Java SE 6 was the first release in a while to offer a significant number of new features explicitly for the desktop developer. In the SDN article New and Updated Desktop Features in Java SE 6, Part 1, Robert Eckstein starts to look at some of these in depth, including splash screens,, access to the system tray, a fix to the "gray rect" problem, sub-pixel anti-aliasing on LCD displays, look-and-feel improvements, and more.
In episode 24 of the NetBeans Podcast, Roumen Strobl interviews Geertjan Wielenga, a technical writer on the NetBeans team, based in Prague. Topics include the various NetBeans platform tutorials, Geertjan's update center, and his upcoming NetBeans book.
A thread in the Forums started recently, in response to a two-year-old blog that makes the argument that making Java available on Windows hurts Linux and therefore Sun should stop making Java for Windows.
podlesh rejects the argument in
Re: Java has harmed Unix but helped Windows win:
"Sorry, I think you are just wrong. I understand the feeling, I'm UNIX guy too (although younger one, almost the "linux" generation). Windows and their environment is something new, strange, different, sometimes just twisted. Unfortunately, most people out there consider Windows as THE operating system and environment. This "new linux thing" is just "new", "strange", "different" for them. And most decision makers are from this category. Removing Java from Windows would be just major blow to UNIX. Programmers will NOT rush to install Linux/Unix on their PC to continue working: they will be forced to install Windows."
Marco Sambin is dealing with applet-only memory issues in
[JAI] JAI, memory usage and Java applets:
"I am experiencing some stange memory problems with my JAI and JIIO - based Java applet. This applet is able to load, display and process sets of medical images. Within a single execution of my Java applet, everything's working really fine: I am able to load very large sets of images (thanks to JAI's pull model), even multiple times in the single execution without problems. The problems begin when I exit from the applet without closing the web browser (for instance, I browse to another web page), then I return back to the applet and load another set of images. If I do this 4 or 5 times, then upon loading a given set of images I get an "out of memory" exception."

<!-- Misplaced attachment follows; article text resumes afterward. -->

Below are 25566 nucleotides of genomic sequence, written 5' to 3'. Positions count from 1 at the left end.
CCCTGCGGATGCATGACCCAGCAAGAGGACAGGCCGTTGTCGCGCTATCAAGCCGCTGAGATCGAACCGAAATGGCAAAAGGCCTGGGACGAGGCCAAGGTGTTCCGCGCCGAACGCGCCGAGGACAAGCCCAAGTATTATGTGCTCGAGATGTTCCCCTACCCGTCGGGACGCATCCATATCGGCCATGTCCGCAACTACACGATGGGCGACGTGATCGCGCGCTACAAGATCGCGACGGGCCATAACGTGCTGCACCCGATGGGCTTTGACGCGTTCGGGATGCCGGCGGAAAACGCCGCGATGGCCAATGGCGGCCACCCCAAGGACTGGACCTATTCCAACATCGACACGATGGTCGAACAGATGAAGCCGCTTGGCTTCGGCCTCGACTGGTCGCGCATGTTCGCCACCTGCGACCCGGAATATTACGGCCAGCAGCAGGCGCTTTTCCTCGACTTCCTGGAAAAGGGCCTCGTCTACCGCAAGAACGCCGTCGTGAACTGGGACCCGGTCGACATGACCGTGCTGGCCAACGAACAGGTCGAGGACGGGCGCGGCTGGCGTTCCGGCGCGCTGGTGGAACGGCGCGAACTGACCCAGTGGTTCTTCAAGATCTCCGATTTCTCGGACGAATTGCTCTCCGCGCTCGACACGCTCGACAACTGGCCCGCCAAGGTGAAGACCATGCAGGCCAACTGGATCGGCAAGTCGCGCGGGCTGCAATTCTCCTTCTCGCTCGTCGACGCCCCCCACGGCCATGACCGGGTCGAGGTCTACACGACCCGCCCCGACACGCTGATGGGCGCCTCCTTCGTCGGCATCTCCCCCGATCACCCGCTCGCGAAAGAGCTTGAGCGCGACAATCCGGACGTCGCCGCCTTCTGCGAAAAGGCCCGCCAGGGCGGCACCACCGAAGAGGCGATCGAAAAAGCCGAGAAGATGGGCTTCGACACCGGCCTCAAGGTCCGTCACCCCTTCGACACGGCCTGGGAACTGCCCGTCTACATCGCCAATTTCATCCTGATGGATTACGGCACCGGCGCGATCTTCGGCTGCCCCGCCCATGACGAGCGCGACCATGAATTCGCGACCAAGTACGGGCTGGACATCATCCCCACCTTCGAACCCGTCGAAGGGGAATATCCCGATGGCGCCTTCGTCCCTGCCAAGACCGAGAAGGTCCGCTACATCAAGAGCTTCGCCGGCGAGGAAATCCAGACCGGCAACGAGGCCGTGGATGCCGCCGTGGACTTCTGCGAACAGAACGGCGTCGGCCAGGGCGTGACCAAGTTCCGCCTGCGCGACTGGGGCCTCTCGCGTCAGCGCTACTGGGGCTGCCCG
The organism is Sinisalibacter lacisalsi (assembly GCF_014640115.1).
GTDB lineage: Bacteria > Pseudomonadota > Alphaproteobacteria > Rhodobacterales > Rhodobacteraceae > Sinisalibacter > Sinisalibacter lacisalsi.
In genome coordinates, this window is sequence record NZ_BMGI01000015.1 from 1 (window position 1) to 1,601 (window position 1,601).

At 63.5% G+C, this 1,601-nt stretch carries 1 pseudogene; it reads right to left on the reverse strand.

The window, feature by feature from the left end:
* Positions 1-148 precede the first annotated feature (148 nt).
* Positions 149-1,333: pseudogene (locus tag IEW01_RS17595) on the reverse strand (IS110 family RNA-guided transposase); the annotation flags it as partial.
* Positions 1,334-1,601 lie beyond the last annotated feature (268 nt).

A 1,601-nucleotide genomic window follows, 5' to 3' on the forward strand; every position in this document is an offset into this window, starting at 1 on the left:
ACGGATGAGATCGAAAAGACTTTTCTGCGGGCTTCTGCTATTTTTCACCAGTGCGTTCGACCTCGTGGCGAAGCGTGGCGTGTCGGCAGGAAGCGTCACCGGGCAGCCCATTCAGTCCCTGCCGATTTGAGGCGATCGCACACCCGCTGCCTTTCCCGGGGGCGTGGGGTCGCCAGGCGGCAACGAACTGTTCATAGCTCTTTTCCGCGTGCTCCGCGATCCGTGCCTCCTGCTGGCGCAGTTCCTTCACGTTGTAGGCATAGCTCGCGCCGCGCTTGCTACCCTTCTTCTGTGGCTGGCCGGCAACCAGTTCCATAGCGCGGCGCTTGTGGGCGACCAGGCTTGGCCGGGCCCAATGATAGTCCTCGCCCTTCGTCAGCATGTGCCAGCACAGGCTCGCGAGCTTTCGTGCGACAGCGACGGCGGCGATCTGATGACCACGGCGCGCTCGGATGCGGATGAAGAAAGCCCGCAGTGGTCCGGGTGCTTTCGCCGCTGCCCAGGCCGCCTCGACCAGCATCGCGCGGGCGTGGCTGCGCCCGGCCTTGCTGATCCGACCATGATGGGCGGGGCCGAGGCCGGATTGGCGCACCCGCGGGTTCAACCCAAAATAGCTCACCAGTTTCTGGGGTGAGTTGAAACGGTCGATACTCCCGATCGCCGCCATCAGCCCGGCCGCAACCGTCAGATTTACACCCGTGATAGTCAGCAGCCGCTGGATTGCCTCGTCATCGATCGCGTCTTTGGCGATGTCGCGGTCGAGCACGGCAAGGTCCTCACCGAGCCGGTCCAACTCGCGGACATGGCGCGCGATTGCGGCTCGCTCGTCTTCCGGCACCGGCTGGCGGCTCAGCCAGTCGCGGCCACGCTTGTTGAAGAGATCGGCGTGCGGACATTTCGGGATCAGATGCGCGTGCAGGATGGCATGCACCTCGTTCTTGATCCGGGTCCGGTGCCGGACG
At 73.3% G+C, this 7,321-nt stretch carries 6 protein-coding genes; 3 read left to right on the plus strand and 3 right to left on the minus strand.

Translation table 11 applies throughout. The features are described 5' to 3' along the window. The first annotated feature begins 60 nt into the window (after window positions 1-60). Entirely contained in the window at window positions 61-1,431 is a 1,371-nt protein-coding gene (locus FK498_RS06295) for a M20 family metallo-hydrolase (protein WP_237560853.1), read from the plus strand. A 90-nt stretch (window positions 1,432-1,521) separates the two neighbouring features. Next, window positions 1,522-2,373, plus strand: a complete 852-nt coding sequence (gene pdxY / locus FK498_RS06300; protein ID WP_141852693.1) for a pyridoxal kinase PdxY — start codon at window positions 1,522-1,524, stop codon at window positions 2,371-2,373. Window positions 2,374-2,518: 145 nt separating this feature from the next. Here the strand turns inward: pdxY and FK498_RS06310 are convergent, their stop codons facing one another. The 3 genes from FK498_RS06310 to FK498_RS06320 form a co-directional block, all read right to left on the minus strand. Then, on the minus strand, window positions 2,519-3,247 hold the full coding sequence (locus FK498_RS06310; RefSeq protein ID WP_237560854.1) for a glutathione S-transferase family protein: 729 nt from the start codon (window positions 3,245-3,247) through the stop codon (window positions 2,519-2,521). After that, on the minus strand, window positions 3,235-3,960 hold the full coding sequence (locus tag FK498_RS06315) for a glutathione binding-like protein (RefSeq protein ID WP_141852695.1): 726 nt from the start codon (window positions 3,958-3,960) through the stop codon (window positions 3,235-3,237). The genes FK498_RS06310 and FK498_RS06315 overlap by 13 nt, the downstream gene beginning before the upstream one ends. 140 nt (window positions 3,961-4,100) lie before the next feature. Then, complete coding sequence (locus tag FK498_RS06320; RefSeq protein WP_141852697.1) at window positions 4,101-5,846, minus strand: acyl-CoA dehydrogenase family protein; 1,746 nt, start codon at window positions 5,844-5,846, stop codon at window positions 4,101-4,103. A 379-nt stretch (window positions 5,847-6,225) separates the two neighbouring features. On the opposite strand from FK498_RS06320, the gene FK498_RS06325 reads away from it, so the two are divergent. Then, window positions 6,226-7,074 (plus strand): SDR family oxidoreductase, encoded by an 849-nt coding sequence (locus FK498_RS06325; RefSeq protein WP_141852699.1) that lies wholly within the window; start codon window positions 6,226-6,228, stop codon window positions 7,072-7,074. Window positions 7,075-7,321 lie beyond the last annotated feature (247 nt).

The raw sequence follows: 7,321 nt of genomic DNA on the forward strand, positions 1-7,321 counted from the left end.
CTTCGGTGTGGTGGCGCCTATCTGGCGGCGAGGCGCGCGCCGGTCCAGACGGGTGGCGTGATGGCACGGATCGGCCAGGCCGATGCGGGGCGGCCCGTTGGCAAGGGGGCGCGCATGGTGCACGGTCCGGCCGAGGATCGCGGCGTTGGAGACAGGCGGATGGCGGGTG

pepe reports a curious case of
inconsistent cpu use:
"I am testing multiple platforms for support of the application i am currently working on. I get very inconsistent results from one to an other. For example: on a P-IV D 2.8Ghz (dual core, cores enabled), geforce7300 GS, CPU is around 18% at 50hz. on a p-IV 3Ghz (hyperthreaded, HT enabled), intel 82945G (!!!), cpu is around 0-4%.. Both machines have latest drivers, both run flawlessly and cycletime is set at 20 on both. This is very troubling."
In today's Weblogs, Alexey